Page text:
Cell phone and wireless charging manufacturers will warn against leaving credit and debit cards with a readable magnetic strip in the wallet area of your phone case when wirelessly charging. 

This is because the magnetic fields generated by the coils in your charger and phone have the potential to alter iron particles in the magstripe on a card that are used to hold data. 

If the magnetic stripe is damaged it will not work when swiped through the card reader.

EMV chips (used to make your card more secure) and RFID chips (enable contactless payments) are not affected by magnets and so are at no risk of being damaged. RFID chips are also found in security badges and key fobs.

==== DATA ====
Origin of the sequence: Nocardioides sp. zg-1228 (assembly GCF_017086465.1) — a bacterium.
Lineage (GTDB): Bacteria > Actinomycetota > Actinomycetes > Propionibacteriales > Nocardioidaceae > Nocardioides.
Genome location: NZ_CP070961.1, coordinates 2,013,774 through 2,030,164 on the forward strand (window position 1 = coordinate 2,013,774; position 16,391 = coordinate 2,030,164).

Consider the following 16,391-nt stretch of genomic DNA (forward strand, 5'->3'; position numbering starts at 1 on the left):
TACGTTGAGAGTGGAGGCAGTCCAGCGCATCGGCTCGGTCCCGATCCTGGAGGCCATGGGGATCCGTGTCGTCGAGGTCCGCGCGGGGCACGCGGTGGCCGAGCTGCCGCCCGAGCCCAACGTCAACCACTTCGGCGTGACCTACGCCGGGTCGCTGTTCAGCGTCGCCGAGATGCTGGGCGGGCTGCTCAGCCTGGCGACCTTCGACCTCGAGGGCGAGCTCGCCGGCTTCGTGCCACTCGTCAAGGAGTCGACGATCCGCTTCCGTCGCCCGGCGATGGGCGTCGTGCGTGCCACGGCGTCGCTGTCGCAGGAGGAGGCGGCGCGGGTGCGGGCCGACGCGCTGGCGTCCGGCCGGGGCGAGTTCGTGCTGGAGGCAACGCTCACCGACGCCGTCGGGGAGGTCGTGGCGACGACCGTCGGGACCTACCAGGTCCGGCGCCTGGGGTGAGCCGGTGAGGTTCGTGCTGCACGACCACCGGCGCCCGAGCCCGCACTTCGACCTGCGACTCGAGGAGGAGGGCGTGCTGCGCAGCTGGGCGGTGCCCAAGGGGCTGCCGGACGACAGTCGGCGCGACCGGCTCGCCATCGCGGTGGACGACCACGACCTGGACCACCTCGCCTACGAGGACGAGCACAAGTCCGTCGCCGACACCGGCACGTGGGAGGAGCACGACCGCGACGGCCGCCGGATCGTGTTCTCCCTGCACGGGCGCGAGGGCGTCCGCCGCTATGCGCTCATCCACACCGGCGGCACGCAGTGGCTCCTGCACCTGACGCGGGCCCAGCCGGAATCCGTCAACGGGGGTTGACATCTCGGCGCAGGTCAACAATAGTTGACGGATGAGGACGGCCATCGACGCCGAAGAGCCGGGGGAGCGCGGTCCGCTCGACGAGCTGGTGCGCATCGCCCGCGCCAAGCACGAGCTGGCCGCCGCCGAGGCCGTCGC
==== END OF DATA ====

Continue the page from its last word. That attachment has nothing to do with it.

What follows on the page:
Despite the industry warnings, however, our own tests demonstrate that the likelihood of your bank cards becoming unusable due to being exposed to wireless chargers is slim to none!

The below sections have been laid out to explain why these opinions conflict, whilst sharing the safest way for you and your banking cards to continue charging wirelessly. 

Image by towfiqu ahamed on Canva Pro

Are wireless phone chargers safe to use around credit cards?

Using a wireless charger to charge your smartphone’s battery could in theory damage the magnetic strip on your banking card, credit card, or identification should they be placed between the phone and charger pad. 

This is because the iron-based particles that hold data (such as name, address, account number, etc.) make a credit card readable when swiped and can be permanently altered from their original north or south pole direction when exposed to a magnet – or a strong electromagnetic field.